Here’s hoping the sun will come out tomorrow…



I got to thinking about what type of person I would have pictured meeting and greeting visitors at the luxurious main reception desk of a huge, new, metropolis hospital I stopped at last week.

A:  a poker-faced security guard

B:  a straight-laced, no-nonsense elderly woman with her hair up in a bun and glasses way down on her nose

C:  a hip, pretty young chic with perfect hair, makeup and manicured nails smiling seductively

D: or how about a cheerful, late 50-something gentlemen with a sunny disposition, a chipper Morgan Freeman-type voice and a twinkle in his eye?

The answer, of course, turned out to be: D.

As I waited in the reception area to pick someone up, I had the pleasure of witnessing a real angel in action. His mission seemed to be sprinkling good cheer and laughter to anyone who crossed his path.

Everyone who worked there seemed to know him, and he knew most of them by name along with little details about them.  “Well, good morning to you, Doc,” he sing-songed to a tired-looking doctor in surgical gear.  “You go home and have a wonderful day.  Play ball with that little boy of yours. And don’t forget to get some rest.”

“Oh, now, let me take a look at that handsome little gentleman,” he said to the new mom and dad taking their newborn baby home. He walked out from behind the desk, and I noticed his pronounced limp. I wondered what he’d been through. Whatever it was, it hadn’t affected his demeanor.  “He’s going to bring you lots of joy,” he continued. “ I’m going to see my grandson this weekend, and I can’t wait.”

“And how can I help you get to where you need to go?” he asked a bewildered-looking older man coming to visit his sick wife.  He then gave the man explicit directions to her room and repeated them again so the man would get it right.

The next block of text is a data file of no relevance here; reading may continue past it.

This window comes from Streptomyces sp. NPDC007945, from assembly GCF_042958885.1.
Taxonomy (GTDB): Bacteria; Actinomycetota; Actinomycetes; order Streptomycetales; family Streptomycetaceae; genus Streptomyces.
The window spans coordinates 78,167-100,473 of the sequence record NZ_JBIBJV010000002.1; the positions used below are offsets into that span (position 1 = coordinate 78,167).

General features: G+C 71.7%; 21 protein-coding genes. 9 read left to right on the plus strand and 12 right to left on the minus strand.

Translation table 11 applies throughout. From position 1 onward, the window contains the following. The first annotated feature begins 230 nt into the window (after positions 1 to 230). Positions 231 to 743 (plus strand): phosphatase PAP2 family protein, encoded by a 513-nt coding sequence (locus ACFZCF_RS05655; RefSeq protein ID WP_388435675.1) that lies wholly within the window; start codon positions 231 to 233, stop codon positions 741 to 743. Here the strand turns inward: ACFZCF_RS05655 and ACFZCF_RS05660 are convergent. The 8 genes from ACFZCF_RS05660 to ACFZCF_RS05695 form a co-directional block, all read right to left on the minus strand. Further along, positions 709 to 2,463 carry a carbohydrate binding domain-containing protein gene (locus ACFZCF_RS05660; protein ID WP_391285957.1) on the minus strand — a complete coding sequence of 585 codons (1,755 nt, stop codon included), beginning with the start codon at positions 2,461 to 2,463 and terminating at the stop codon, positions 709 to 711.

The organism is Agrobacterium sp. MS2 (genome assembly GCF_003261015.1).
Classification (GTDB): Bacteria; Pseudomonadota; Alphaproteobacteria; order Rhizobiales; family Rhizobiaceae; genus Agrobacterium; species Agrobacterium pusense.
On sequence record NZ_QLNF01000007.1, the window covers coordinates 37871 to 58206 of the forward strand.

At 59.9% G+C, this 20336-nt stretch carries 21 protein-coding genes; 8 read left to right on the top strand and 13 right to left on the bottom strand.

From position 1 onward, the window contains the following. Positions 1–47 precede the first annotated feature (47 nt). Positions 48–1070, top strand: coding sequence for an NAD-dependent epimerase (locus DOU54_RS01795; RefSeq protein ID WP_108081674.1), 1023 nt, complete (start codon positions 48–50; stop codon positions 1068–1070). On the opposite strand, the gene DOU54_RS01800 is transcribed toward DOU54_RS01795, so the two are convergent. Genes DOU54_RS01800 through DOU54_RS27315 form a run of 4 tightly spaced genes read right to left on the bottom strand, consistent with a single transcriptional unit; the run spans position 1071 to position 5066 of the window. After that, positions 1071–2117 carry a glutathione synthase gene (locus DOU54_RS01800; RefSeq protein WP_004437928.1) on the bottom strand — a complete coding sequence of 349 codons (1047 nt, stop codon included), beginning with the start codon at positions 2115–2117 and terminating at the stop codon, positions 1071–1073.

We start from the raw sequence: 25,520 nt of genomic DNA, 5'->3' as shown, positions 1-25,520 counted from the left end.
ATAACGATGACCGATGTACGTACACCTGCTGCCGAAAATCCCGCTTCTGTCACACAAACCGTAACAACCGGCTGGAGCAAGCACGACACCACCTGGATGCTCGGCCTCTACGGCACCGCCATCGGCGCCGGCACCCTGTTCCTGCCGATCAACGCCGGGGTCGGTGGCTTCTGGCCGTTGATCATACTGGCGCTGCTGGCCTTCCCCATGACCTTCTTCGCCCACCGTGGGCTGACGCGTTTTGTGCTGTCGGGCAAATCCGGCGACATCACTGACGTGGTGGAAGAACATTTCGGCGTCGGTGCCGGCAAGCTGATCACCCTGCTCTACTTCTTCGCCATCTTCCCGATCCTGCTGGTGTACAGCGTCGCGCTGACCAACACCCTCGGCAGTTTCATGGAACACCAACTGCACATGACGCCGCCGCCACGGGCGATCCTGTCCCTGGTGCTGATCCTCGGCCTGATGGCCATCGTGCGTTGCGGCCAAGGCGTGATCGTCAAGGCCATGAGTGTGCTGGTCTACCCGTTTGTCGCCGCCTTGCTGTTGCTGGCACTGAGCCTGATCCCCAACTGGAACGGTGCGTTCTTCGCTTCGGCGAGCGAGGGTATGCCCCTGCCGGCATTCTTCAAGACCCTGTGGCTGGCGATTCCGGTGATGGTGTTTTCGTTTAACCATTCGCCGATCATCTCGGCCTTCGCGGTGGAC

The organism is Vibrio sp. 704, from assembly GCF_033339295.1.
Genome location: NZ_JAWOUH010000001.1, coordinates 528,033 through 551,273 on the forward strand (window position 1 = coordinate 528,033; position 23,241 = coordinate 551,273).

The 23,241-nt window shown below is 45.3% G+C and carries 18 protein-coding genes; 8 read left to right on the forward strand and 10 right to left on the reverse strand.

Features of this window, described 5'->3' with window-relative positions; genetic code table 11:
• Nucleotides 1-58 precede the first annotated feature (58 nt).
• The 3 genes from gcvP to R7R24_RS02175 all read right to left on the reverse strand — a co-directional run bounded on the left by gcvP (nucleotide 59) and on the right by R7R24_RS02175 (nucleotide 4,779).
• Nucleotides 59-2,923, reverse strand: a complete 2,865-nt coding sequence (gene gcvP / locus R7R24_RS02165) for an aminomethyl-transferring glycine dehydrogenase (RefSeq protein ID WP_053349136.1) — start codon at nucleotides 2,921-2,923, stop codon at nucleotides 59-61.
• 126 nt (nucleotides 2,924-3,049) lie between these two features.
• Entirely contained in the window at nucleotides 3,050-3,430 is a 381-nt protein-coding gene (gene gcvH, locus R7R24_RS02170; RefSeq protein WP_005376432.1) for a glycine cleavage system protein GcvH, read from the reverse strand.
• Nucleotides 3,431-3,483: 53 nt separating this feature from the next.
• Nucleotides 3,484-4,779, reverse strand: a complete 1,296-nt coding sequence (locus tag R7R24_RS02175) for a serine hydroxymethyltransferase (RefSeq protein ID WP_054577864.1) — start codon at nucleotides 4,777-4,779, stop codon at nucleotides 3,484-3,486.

“The cafe is right over there,” he directed two younger girls looking for the cafeteria. “They make the most delicious desserts. Be sure to treat yourselves!”

His upbeat attitude was infectious – nothing but sweet and nice and positive and kind.  It was hard not to smile as I watched him interact with those around him.  One woman giving her visitor’s pass back said to him, “You have made this whole trip to the hospital so much more enjoyable.  I am so glad to have met you.”  He tipped his imaginary hat and said, “Thank you, kindly, madamYou just made my whole day!”

“Go out dancing this weekend…its important!” he called out to two stiff-looking salesmen in three-piece suits as they rushed past his desk.  They paused and looked over their shoulders at the neatly dressed receptionist who was grinning from ear to ear.  They actually cracked smiles and their faces didn’t even break!

I never even got his name, but I waved to him as I left.  He broke out into a huge grin and said, “Now promise me you’ll enjoy this perfect day!”  I promised him I would.

So, I’m thinking I might go out dancing this weekend…it’s important…how about you?